“I actually didn’t even know why I agreed to come” said John Chen during his conversation with RBC Disruptors. A bit late to backpedal as it were, seated in front of hundreds of rapt listeners interested in hearing about Blackberry’s big pivot. John Chen has done many such talks since assuming his role as Chief Executive Officer of Blackberry. He’s known for his ability to turnaround companies that are seemingly in their end days. “By the time I get there, it’s about the time you’re booking the priest.”
John’s self-bemusement came from the fact that he had agreed to give the talk to RBC employees, despite RBC not being amongst Blackberry’s list of partnered banks. That’s the price of getting the word out sometimes. As John pointed out, there’s a large amount of equity bundled in the name “Blackberry”. A request for a meeting with the senior management of Blackberry to discuss security has a good chance of being punted to the front of the line. That wouldn’t be the case if Blackberry rebranded with a different name in order to reflect a fresh start and new focus.
Blackberry is still known as one of Canada’s biggest tech successes, despite it’s disappointing downturn. In 2007 Blackberry was the highest valued company on the TSX. 6 short years later, stock prices plummeted and Blackberry was eclipsed by Apple and Android. Where it was once a point of pride to be carrying a Blackberry phone, it quickly became passe.
On a daily basis Chen comes across “the last Blackberry user”, the final hanger-on whose phone was ultimately wrenched from their hands. So many people loved the keyboard! Unfortunately, those who miss their old phones won’t be getting them back. Part of Blackberry’s pivot is doing a 180 turn away from the smartphone hardware space. The battle for smartphone dominance, Chen sees as last year’s fight. Instead, Blackberry is returning to it’s roots: software and security.
Blackberry is now targeting highly regulated industries that need to show proof they’re complying with intensifying security regulations. That’s why Blackberry is highly focused on the AI space, having recently acquired the AI security firm Cylance for $1.4 billion.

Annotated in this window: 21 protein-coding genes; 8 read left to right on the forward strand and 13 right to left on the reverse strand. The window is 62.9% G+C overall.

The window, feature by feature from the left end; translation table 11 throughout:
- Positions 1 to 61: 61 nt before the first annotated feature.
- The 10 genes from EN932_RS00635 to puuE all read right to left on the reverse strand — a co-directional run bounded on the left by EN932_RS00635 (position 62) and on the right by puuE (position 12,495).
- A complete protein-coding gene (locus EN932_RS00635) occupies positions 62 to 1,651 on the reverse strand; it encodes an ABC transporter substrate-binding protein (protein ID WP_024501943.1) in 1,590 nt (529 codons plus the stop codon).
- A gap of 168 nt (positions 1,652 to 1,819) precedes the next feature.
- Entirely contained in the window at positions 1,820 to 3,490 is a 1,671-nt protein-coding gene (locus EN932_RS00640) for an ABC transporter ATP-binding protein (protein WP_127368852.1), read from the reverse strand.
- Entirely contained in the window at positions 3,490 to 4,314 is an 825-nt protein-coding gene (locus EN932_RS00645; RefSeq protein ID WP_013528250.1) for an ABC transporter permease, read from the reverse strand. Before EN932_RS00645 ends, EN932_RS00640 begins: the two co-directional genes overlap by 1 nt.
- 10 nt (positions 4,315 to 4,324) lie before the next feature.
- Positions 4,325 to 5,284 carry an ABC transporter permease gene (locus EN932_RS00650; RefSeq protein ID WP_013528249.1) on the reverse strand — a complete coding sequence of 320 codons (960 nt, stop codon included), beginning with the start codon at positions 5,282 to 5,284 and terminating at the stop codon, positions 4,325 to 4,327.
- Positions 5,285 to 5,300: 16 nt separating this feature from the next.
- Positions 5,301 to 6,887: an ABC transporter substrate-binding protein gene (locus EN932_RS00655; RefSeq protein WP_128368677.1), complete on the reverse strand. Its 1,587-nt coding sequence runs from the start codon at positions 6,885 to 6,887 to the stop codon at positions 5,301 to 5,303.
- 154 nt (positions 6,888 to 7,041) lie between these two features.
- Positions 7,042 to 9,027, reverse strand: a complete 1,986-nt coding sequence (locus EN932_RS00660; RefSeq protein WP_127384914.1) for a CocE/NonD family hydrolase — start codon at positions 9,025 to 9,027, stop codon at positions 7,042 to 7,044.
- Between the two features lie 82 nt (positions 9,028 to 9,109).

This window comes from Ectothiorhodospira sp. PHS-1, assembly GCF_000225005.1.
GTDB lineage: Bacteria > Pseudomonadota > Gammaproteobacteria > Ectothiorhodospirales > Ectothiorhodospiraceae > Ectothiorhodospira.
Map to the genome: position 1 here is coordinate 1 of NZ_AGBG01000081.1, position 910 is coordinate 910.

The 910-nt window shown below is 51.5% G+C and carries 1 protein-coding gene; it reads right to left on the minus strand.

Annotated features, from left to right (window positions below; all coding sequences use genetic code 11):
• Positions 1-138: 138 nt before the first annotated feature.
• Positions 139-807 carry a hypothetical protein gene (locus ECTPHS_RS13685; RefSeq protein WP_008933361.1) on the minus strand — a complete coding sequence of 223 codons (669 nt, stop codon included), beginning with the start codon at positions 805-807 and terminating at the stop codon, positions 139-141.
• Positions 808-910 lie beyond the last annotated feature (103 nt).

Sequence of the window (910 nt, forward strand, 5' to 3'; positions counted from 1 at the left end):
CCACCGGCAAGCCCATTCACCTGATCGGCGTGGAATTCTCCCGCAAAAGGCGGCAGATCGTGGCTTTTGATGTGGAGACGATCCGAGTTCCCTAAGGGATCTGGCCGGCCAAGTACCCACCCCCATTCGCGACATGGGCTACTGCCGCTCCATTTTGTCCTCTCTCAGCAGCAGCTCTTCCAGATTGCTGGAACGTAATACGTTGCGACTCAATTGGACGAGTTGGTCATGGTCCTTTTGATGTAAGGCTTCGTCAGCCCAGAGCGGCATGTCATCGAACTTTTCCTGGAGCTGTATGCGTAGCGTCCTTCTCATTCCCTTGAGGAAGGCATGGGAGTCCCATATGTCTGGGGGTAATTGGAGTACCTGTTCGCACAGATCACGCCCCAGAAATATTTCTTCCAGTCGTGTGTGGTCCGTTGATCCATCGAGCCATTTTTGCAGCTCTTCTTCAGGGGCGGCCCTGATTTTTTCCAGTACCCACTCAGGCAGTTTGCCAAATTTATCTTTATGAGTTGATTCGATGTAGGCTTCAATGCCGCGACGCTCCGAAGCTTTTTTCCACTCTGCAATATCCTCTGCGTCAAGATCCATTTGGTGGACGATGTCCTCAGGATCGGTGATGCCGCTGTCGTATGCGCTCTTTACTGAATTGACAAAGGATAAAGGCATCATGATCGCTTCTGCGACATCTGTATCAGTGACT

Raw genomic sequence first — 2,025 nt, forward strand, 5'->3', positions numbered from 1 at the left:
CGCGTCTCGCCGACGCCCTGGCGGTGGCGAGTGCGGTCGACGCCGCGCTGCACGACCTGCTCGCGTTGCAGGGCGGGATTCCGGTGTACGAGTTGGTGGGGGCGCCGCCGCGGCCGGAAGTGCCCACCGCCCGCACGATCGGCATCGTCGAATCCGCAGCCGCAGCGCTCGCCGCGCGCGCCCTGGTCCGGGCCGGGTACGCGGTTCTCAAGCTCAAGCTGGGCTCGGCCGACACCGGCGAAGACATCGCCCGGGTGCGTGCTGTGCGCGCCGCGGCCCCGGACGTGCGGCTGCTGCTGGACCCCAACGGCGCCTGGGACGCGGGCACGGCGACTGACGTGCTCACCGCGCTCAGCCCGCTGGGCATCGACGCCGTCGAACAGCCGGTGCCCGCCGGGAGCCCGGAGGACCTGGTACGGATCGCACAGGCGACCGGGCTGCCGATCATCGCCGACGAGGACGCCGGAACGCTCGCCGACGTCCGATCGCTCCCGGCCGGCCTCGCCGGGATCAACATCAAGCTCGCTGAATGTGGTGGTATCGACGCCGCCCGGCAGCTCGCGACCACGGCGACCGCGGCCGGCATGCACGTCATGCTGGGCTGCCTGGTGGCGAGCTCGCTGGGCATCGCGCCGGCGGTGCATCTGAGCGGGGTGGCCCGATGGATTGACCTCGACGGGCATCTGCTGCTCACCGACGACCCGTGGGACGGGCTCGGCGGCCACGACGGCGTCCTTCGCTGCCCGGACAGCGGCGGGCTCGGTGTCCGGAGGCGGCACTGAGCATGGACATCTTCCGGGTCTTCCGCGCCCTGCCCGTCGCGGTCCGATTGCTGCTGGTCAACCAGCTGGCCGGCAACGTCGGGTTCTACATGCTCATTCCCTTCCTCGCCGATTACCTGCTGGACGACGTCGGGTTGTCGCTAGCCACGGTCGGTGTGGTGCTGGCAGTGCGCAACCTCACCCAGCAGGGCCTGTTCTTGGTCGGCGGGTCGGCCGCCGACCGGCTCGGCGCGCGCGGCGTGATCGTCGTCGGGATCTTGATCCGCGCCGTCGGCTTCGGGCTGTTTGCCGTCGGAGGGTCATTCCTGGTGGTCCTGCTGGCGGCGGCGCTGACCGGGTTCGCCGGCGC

It speaks to the success of Blackberry’s new leadership that a company that once held several billion in debt was able to correct it’s balance sheets and pay for a large addition with cash. It wasn’t easy, and Chen stressed that “as bad as you think it is, it’s worse”. But that’s exactly what drew him to the task. “I don’t like to be a fairweather golfer” Chen stated. A handyman at heart with no handy skills to speak of, he gets his fixing fix by taking on seemingly insurmountable challenges and turning them into success stories.
Chen, a natural storyteller, boiled his approach down to some core concepts. No matter the size or history of a company, it’s not too late to prop up the sails. These were my big takeaways from the talk:
Blackberry doesn’t dominate the smartphone market anymore, and that’s ok. “Blackberry’s been doing security and communication for over 30 years”. That allows the company to focus their resources properly, creating revenue streams from there. Blackberry can now delve into the automobile technology sector, become leaders in IoT security, and still make money from their operating systems by licensing them out to independent phone vendors. Now they have stronghold over three emerging and lucrative areas, rather than trying to pick up strictly where they left of.
That’s not to say there won’t still be competition. Blackberry just knows they offer something valuable these days: anonymity of data. Instead of building a strategy around the monetization of consumer info, Blackberry has gone the other direction. Chen states that Blackberry seeks only to be a conduit for security and is completely uninterested in the data it handles. In fact, Blackberry’s security systems have an algorithm that disposes of held data within a short time period.
Companies that overextend themselves lose touch with their core value proposition. It makes it harder to confidently sell your offerings when your elevator pitch is lengthy and vague. Especially for companies like Blackberry that have limited resources in comparison to their competitors, it makes sense to hone in on what sets them apart.
Most companies deal with silos, or competing interests between departments. Untenable silos will quickly frustrate employees and ensure that work is constantly stalled. Chen indicated at two methods for eroding silos. The first is to set clear goals that hold management accountable and force collaboration. The second is to move senior management around so they can experience the gamut of pain points firsthand and figure out a way to support all parties.
The first method, of creating clear accountability-driven goals, is effective enough, but Chen favours the second method. Not only does it help managers get to know the challenges of different departments, but in doing so they develop diverse talents. This makes them more valuable, and broadens their horizons so they can move into different business areas in the future.